Three distinct dimensions of well-being were uncovered following social research undertaken by the Vanuatu National Statistics Office and the Vanuatu National Cultural Council involving focus groups and key informants. These dimensions include: (1) access to land and natural resources, (2) the skills to be productive with those resources, and (3) community vitality. Indicators were developed and piloted in Vanuatu in 2011 and 2012, and the Malvatumauri National Council of Chiefs launched the analysis report in 2012 (MNCC 2012).

Biocultural Indicators of Land and Natural Resource Access

The self-reliance of the Melanesian family unit is maintained only when access to, and power and control over, the land and its resources rests in the hands of clan or tribal leaders. Registration of land to individuals would lead to taxation and potentially shift people’s priorities for the development of their customary land from providing for the collective unit to providing the individual with money. Melanesian societies treat land not as a personal commodity but as a public good. No one “owns” land in Melanesia; rather, families and individuals within the family unit are custodians of the land (Regenvanu 2008; Simo 2010). A variety of highly evolved and complex traditional land tenure systems exist in the region, which makes the survey and registration of customary land potentially harmful to traditionally sustainable collective livelihoods. The alternative biocultural indicators developed for land and natural resources do not focus on size or ownership but rather on accessibility and usage rights.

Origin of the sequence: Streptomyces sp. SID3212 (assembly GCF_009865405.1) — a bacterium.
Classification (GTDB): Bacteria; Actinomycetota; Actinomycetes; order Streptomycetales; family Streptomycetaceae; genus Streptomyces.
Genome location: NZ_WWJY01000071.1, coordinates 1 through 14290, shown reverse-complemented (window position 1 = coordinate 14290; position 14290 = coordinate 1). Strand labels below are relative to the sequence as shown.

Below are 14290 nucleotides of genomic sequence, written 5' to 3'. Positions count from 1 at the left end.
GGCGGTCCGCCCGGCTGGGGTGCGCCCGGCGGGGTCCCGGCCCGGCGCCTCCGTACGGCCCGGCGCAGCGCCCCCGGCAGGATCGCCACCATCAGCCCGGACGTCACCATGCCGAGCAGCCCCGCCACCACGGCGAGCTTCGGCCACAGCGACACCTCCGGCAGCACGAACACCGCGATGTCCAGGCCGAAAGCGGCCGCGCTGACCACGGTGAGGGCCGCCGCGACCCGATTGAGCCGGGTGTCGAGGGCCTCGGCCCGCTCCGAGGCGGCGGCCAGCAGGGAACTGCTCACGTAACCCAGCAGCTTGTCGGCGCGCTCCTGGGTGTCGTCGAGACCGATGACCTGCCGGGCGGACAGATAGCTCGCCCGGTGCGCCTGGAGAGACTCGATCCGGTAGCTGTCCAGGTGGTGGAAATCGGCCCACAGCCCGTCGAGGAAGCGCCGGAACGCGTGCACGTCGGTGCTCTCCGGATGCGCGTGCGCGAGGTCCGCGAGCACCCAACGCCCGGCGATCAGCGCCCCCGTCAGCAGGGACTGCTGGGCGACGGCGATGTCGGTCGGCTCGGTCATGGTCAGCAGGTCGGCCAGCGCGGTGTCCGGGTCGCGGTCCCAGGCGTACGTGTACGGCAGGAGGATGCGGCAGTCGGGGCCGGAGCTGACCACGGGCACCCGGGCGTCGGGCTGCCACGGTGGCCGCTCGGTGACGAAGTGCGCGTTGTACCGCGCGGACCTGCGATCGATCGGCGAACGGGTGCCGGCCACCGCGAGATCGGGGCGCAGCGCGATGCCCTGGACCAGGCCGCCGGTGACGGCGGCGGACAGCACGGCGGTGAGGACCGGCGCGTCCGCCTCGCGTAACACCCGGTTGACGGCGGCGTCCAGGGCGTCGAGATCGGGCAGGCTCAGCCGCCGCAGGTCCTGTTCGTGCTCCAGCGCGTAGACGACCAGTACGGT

The biocultural indicators complement existing indicators collected through instruments such as the Agriculture Census and Household Income and Expenditure Survey, which seek to measure the economic productivity of land in terms of both income generation and, to a lesser degree, subsistence contributions. These alternatives, when presented alongside the more prevalent land-as-a-commodity indicators, provide decision makers with a better understanding of land and natural resource access. Specifically, they ascertain the proportion of Melanesians who enjoy free access to customary lands, how said access contributes to their livelihoods, and their assessment of the size of accessible land with respect to meeting basic needs. The Vanuatu well-being study—using an international standard for subjective well-being measurement as practiced by the Gallup World Poll, which asks participants to imagine their life quality relative to positioning on a 10-rung ladder (i.e., the Cantil Scale)—showed that those with access to customary lands are, on average, happier than those without (MNCC 2012).